Trail of Death
A Pilgrimage of Remembrance, Lament and Transformation
This nine-day pilgrimage (June 3–13, 2019) traces the route of the 1838 forced removal by the U.S. military of about 850 Potawatomi people from their ancestral homeland in northern Indiana to present-day Osawatomie, Kansas. We will remember this expulsion by prayerfully walking several miles of the route each day and by reading journals and letters from the time of the removal. Potawatomi descendants of those who survived the Trail of Death will join our group to share their stories during meal times and ceremony. We will confront the theologies that contributed to white settler colonialism and will seek what new paths God opens for repair today as we journey in remembrance and lament. The pilgrimage begins with two days of orientation on the AMBS campus, including an introduction to the Doctrine of Discovery.
Trip Leaders (June 3–13, 2019)
Katerina Friesen, sessional instructor, lives on Yokut land in Fresno, California. Her work centers around healing from the violence of structural sin. During her time as a student at AMBS (MDiv 2016), she created a curriculum for Anabaptist congregations about the Doctrine of Discovery, which accompanies a documentary film available on the Dismantling the Doctrine of Discovery Coalition website. Read more about Katerina on her Sessional Faculty page.
George Godfrey, PhD (Citizen Potawatomi Nation), is a retired university professor and president of the Potawatomi Trail of Death Association who has dedicated the last 25 years of his life to researching the history of the Potawatomi people. He will join the journey to facilitate learning and discussion. Biographical information about Dr. Godfrey | George Godfrey writings
Rich Meyer, trip navigator, is a northern Indiana historian who started his research and relationship-building with Potawatomi people by asking three questions about the farmland he owns near Goshen: Whose land was this before white settlement? How did the people lose their land? Where are their descendants today? Rich has participated in numerous Trail of Death Caravans led by descendants of the Trail of Death through the Potawatomi Trail of Death Association, which inspired this pilgrimage class.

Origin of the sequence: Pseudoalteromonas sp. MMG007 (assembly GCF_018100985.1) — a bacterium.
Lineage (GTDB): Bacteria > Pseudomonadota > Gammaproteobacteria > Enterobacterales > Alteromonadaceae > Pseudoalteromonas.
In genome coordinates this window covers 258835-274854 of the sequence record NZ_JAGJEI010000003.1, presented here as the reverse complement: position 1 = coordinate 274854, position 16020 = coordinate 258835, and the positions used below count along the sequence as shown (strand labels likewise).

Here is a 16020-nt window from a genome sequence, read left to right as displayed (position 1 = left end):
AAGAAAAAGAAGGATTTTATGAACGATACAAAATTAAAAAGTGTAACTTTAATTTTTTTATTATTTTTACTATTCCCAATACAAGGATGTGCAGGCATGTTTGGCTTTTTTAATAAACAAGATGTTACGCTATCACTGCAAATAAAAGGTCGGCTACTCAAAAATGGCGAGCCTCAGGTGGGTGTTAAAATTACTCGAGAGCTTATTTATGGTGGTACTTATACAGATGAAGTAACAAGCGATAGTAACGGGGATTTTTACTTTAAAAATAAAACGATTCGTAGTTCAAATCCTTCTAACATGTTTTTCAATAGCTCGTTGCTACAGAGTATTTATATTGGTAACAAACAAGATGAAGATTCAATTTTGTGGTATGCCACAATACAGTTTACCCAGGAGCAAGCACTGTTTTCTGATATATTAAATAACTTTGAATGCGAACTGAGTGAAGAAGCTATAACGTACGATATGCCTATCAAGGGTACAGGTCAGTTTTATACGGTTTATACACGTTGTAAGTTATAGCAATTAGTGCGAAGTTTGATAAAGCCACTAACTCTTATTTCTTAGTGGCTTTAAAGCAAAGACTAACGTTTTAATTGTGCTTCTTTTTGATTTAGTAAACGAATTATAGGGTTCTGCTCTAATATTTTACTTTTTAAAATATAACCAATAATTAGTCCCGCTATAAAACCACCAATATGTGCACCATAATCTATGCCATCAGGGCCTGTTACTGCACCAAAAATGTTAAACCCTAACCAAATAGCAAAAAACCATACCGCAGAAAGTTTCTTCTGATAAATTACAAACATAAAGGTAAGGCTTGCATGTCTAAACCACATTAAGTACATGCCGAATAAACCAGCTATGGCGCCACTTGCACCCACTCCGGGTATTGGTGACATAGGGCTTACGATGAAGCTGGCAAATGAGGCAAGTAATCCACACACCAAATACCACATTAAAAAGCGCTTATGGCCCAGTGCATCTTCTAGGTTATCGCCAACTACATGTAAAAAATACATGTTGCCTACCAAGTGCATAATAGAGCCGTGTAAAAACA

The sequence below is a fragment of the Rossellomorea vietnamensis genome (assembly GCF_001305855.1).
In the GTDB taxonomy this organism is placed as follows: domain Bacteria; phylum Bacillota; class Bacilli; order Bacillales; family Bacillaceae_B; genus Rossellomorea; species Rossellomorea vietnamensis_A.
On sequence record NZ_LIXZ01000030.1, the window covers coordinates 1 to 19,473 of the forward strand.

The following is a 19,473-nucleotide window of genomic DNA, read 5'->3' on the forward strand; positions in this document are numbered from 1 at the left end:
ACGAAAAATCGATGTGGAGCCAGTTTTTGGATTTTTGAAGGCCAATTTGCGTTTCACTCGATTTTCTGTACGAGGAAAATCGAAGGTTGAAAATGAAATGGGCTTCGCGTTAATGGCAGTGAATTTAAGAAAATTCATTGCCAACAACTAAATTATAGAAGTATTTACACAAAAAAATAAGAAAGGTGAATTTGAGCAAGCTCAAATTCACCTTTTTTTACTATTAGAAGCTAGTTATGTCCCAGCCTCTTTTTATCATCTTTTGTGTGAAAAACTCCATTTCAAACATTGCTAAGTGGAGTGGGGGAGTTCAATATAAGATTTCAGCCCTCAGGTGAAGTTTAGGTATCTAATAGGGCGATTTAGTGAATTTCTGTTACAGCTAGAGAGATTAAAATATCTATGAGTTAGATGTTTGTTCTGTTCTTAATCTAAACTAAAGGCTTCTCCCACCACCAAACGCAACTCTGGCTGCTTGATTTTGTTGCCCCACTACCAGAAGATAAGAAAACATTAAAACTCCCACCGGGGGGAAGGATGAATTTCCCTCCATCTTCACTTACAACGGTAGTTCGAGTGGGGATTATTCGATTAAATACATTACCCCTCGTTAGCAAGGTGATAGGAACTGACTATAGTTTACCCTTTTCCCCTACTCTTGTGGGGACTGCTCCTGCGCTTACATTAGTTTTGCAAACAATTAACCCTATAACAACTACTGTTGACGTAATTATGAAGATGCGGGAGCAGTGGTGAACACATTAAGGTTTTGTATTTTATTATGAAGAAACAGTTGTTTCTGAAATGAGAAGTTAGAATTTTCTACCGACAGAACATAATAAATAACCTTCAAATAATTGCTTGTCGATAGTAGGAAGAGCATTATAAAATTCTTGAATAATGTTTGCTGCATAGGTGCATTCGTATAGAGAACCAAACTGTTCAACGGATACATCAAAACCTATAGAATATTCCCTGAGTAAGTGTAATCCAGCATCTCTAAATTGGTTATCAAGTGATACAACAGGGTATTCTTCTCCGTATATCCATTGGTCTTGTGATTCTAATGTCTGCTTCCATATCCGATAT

Lodging: Lodging during the pilgrimage will be in tents, in order to better enter into the original experience. Tents will be provided, but participants may bring their own if they wish.
For those who require hotel lodging, planners will recommend a hotel near each overnight stop and those participants are responsible to make their own reservations and cover those costs; transportation to and from the recommended hotel will be provided.
Meals: The cost of meals will be included in the pilgrimage fee. Meals will be a combination of eating in restaurants and preparing meals at the overnight campsites.
"At the beginning of the pilgrimage, I was compelled to feel sympathy for the Potawatomi people. But the more reading we did, the more we heard from Native peoples, the more I realized that they are survivors, a strong and courageous community. Rather than seeing them as victims, I saw them as my teachers." — Amy Kratzer, Associate Pastor, Sunnyside Mennonite Church, 2015 participant
"The Trail of Death pilgrimage was an incredibly relevant, informative and life-transforming experience. Through this experiential learning journey, we developed a lens into the ways in which United States citizens, political representatives, and churches participated in the past, present and future exploitation of American Indian people. We also developed ways in which we can, and must, be an active part of ending these oppressive systems and structures of exploitation." — Grant Swanson, Garrett-Evangelical Theological Seminary student, 2017 participant
- Dates: June 3–13, 2019
- Registration deadline: May 1, 2019
Course for credit: $2,160
Course for audit: $1,020
Trip only: $600
What is the Trail of Death?
The Potawatomi Trail of Death was the forced removal of the Potawatomi Indians from north central Indiana to eastern Kansas in the fall of 1838. Read more.
Route: See the series of maps created by Shirley Willard, Eric and Susan Campbell, and George Godfrey, with help from Rich Meyer.
Credit or audit
Participants in the pilgrimage may earn three credit hours of graduate study, take the course as auditors, or may join the pilgrimage for no credit. For those earning credit, the course may be taken as an HTE or a CHM course. Credit also may be transferred to other ATS schools.
2019 course readings
- Benjamin Petit Letters and Journal
- Braiding Sweetgrass, by Robin Wall Kimmerer
- An Indigenous Peoples' History of the United States, by Roxanne Dunbar Ortiz
- George Godfrey Writings
- Indigenous Land Cessations in the US
- The Doctrine of Discovery The Legal and Theological Basis for the Removal of First Nations Peoples